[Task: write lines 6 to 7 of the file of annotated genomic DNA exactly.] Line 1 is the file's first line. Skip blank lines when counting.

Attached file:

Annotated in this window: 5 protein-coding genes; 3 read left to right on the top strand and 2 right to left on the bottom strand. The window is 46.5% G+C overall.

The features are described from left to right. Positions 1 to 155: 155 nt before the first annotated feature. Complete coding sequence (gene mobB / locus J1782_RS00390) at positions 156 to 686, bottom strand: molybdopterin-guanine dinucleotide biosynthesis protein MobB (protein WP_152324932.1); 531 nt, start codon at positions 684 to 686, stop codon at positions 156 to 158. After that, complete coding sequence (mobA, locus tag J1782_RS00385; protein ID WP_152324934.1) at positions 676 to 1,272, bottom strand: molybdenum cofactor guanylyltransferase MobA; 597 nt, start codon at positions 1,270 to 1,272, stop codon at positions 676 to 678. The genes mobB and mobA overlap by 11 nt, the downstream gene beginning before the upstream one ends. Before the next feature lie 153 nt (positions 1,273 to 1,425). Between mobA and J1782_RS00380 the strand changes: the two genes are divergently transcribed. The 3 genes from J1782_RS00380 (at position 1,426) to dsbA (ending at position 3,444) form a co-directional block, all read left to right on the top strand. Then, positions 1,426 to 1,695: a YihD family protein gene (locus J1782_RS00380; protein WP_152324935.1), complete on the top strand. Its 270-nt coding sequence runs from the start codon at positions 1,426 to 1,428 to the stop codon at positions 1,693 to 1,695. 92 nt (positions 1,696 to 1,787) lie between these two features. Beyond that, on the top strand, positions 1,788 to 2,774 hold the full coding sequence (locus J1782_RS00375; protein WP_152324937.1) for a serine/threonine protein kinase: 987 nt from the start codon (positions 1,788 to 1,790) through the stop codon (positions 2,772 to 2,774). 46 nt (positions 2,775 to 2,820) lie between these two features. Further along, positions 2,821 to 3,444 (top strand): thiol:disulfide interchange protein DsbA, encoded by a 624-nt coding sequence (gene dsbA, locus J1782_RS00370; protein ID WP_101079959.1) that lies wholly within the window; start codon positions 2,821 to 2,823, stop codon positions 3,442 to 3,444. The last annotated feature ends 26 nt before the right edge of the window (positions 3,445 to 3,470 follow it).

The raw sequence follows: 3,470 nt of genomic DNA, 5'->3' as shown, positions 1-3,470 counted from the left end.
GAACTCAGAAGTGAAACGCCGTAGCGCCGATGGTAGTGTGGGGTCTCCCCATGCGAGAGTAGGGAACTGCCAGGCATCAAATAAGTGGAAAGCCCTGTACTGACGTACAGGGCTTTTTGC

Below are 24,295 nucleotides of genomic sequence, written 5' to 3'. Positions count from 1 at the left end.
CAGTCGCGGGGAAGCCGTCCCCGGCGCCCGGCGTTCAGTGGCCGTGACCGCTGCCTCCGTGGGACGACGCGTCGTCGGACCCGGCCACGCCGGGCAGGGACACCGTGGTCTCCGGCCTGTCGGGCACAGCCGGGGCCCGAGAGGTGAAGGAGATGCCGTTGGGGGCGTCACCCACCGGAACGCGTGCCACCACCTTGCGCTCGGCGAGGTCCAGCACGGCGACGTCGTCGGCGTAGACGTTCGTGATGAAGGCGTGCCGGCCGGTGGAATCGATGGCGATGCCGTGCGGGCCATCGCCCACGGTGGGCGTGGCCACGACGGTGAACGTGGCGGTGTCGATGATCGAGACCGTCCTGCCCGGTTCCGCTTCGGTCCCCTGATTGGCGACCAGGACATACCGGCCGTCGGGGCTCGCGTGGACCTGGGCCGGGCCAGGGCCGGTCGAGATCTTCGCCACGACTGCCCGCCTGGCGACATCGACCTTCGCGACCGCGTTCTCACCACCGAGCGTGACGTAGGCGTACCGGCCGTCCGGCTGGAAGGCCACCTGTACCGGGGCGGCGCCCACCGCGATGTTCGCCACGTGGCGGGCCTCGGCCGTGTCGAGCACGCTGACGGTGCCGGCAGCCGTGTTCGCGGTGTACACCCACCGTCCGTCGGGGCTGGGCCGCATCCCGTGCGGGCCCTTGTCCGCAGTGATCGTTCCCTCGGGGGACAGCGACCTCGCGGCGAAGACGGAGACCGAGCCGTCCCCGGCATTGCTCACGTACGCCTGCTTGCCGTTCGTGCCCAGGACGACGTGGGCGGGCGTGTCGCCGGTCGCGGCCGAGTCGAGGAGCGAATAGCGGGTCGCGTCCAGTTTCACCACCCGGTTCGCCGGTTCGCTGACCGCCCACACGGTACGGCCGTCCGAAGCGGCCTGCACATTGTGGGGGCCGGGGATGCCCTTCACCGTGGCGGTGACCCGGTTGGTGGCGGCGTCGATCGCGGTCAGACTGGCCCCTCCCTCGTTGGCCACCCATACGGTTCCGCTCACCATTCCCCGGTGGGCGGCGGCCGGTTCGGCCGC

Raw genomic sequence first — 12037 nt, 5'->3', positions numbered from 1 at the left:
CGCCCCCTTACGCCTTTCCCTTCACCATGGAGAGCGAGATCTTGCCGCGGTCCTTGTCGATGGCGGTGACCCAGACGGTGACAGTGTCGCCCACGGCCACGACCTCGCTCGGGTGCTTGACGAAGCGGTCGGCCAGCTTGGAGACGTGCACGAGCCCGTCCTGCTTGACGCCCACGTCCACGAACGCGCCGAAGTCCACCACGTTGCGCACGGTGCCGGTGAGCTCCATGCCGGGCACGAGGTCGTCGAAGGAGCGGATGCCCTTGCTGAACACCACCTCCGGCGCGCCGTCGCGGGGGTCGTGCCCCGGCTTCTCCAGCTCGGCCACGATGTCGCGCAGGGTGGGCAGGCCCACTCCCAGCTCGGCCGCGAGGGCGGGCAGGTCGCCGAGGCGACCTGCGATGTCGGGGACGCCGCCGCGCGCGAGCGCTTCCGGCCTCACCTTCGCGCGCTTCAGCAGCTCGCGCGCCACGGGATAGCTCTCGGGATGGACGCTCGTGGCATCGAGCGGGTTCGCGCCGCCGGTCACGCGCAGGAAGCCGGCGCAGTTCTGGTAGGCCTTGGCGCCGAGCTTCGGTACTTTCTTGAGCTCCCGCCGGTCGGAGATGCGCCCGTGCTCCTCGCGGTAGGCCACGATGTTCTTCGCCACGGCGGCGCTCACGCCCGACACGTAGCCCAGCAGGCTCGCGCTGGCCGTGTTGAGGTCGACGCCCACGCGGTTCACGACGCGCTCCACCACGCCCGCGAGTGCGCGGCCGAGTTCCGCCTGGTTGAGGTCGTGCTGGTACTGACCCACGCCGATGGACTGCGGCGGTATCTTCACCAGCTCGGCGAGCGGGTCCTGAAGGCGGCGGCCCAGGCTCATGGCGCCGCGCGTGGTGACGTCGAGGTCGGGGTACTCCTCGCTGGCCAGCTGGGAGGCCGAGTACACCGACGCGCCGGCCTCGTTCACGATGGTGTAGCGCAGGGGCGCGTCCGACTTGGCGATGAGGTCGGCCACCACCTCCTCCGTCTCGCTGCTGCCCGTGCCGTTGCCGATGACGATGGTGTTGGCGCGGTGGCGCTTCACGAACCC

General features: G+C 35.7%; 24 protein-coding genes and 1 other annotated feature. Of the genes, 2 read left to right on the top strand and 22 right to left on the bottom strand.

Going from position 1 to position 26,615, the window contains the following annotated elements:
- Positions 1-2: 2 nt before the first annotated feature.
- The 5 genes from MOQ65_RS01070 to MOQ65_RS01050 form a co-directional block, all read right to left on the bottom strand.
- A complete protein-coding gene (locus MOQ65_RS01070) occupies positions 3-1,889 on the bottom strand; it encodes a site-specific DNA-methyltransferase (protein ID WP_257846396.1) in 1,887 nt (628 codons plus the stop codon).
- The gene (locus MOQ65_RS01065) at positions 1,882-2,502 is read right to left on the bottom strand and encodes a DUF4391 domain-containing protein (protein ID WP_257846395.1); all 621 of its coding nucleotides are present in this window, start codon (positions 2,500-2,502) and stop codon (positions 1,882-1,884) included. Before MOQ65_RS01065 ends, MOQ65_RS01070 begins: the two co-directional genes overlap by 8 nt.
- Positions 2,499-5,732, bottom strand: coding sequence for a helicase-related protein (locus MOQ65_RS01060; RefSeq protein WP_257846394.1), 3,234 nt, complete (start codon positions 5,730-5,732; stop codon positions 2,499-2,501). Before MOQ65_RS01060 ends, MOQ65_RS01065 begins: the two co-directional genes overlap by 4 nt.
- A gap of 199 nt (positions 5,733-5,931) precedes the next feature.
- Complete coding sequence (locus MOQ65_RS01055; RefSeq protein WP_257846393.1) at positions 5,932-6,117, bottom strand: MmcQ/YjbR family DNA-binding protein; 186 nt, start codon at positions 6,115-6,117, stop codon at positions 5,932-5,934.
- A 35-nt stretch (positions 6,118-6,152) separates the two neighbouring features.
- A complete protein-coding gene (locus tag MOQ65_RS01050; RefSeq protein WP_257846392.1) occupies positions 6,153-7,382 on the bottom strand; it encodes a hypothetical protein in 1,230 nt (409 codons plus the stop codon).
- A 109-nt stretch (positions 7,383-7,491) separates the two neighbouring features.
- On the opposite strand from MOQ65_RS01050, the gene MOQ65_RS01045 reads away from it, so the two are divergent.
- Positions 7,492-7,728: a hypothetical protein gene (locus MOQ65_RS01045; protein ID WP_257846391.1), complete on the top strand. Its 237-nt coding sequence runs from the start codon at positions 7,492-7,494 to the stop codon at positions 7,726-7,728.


CAGTCGCGGGGAAGCCGTCCCCGGCGCCCGGCGTTCAGTGGCCGTGACCGCTGCCTCCGTGGGACGACGCGTCGTCGGACCCGGCCACGCCGGGCAGGGACACCGTGGTCTCCGGCCTGTCGGGCACAGCCGGGGCCCGAGAGGTGAAGGAGATGCCGTTGGGGGCGTCACCCACCGGAACGCGTGCCACCACCTTGCGCTCGGCGAGGTCCAGCACGGCGACGTCGTCGGCGTAGACGTTCGTGATGAAGGCGTGCCGGCCGGTGGAATCGATGGCGATGCCGTGCGGGCCATCGCCCACGGTGGGCGTGGCCACGACGGTGAACGTGGCGGTGTCGATGATCGAGACCGTCCTGCCCGGTTCCGCTTCGGTCCCCTGATTGGCGACCAGGACATACCGGCCGTCGGGGCTCGCGTGGACCTGGGCCGGGCCAGGGCCGGTCGAGATCTTCGCCACGACTGCCCGCCTGGCGACATCGACCTTCGCGACCGCGTTCTCACCACCGAGCGTGACGTAGGCGTACCGGCCGTCCGGCTGGAAGGCCACCTGTACCGGGGCGGCGCCCACCGCGATGTTCGCCACGTGGCGGGCCTCGGCCGTGTCGAGCACGCTGACGGTGCCGGCAGCCGTGTTCGCGGTGTACACCCACCGTCCGTCGGGGCTGGGCCGCATCCCGTGCGGGCCCTTGTCCGCAGTGATCGTTCCCTCGGGGGACAGCGACCTCGCGGCGAAGACGGAGACCGAGCCGTCCCCGGCATTGCTCACGTACGCCTGCTTGCCGTTCGTGCCCAGGACGACGTGGGCGGGCGTGTCGCCGGTCGCGGCCGAGTCGAGGAGCGAATAGCGGGTCGCGTCCAGTTTCACCACCCGGTTCGCCGGTTCGCTGACCGCCCACACGGTACGGCCGTCCGAAGCGGCCTGCACATTGTGGGGGCCGGGGATGCCCTTCACCGTGGCGGTGACCCGGTTGGTGGCGGCGTCGATCGCGGTCAGACTGGCCCCTCCCTCGTTGGCCACCCATACGGTTCCGCTCACCATTCCCCGGTGGGCGGCGGCCGGTTCGGCCGC

Raw genomic sequence first — 12037 nt, 5'->3', positions numbered from 1 at the left: